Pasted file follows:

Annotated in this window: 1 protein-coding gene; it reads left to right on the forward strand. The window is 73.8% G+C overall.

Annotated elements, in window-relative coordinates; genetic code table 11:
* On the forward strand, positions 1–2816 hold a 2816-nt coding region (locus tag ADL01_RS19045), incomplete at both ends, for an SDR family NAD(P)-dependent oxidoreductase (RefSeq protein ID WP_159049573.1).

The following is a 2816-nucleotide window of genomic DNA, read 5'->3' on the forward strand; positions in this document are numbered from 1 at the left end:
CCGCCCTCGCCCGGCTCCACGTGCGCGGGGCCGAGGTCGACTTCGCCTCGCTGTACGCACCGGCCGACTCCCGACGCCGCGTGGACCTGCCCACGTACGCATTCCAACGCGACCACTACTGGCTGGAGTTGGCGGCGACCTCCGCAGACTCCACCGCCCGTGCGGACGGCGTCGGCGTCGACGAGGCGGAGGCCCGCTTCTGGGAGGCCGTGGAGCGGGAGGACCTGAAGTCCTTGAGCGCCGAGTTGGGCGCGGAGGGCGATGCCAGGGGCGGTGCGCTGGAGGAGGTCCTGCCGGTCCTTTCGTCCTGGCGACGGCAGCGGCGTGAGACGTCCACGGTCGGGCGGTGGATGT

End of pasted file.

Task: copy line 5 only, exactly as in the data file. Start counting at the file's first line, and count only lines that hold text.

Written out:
CCGCCCTCGCCCGGCTCCACGTGCGCGGGGCCGAGGTCGACTTCGCCTCGCTGTACGCACCGGCCGACTCCCGACGCCGCGTGGACCTGCCCACGTACGCATTCCAACGCGACCACTACTGGCTGGAGTTGGCGGCGACCTCCGCAGACTCCACCGCCCGTGCGGACGGCGTCGGCGTCGACGAGGCGGAGGCCCGCTTCTGGGAGGCCGTGGAGCGGGAGGACCTGAAGTCCTTGAGCGCCGAGTTGGGCGCGGAGGGCGATGCCAGGGGCGGTGCGCTGGAGGAGGTCCTGCCGGTCCTTTCGTCCTGGCGACGGCAGCGGCGTGAGACGTCCACGGTCGGGCGGTGGATGT